The statute in Illinois regarding parentage and divorce cases heavily relies upon the standard of “what is in the best interests of the children” when it comes to important decisions for kids. The Court is obligated to determine what would be best for them. Parents naturally do this, however, in a situation where they are separating from the other parent of their child(ren) they don’t always see this clearly.
This past week I saw a viral photograph of a small child in Disney World. She was wearing shirt with her name on it. She had four adults behind her, wearing matching shirts. One said Mom, another said Step-dad, another said Step-mom, and another said Dad. They all posed together for a picture, and the caption explained that one of the sets of parents took the child to Disney World and secretly invited the other couple to meet them there and surprise the child. These four adults collectively decided that it would be in the best interests of this child for them all to enjoy Disney World with her, together, putting aside their own issues and differences. This is the exception to the rule, but it really should be the norm, and it is exemplary.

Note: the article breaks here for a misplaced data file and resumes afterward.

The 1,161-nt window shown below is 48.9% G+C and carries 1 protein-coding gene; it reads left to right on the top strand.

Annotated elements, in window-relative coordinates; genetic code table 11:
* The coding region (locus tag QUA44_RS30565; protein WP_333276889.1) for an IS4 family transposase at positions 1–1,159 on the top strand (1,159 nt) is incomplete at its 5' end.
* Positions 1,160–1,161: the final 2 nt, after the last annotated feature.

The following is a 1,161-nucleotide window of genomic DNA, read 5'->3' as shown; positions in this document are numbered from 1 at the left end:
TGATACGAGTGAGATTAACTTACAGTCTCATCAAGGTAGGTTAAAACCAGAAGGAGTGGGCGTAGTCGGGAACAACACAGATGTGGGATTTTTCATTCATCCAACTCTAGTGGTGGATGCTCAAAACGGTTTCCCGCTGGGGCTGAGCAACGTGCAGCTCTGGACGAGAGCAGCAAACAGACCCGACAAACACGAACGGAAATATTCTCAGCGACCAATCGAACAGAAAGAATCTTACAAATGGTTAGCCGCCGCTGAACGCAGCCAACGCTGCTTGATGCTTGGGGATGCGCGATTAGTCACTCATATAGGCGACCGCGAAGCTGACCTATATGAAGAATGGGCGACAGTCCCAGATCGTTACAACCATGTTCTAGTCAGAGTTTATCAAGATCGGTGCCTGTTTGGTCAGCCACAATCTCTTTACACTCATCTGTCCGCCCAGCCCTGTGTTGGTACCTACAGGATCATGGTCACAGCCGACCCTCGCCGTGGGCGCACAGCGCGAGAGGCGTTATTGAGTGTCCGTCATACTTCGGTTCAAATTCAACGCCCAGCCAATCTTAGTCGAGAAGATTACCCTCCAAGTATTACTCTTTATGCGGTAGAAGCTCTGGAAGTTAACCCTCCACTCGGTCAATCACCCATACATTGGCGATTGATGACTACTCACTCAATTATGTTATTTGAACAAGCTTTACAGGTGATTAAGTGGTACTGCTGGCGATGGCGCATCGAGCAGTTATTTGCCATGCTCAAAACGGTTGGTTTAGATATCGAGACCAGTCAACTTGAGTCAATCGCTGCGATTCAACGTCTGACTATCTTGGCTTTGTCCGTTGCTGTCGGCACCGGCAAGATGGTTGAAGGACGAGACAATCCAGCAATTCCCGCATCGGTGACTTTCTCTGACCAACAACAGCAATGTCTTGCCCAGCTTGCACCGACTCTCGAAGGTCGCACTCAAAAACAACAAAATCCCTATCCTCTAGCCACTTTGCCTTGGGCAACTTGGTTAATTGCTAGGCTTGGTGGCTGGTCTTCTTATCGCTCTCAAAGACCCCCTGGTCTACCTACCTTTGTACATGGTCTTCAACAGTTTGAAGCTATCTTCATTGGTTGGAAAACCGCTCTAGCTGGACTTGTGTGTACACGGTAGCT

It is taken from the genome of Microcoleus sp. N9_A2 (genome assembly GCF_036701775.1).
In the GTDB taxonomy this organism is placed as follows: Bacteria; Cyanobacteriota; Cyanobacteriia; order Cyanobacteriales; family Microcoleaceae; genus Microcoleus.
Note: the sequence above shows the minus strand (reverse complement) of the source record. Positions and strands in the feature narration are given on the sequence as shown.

I often impress upon clients that their co-parenting relationship is one that will last many years, even beyond the minor child’s minority. Christmas, Thanksgiving, Graduations and other school events are things that still happen after a child turns 18. There are marriages, grandchildren and more, and there simply isn’t enough time in the day for a child to visit everyone they could possibly want to on these occasions after a divorce occurs. Too many parents put the burden on their children to deal with the repercussions of the divorce; when it is the parent who should be actively trying to ensure their child is well-adjusted, comfortable and that their actions are in their children’s best interests.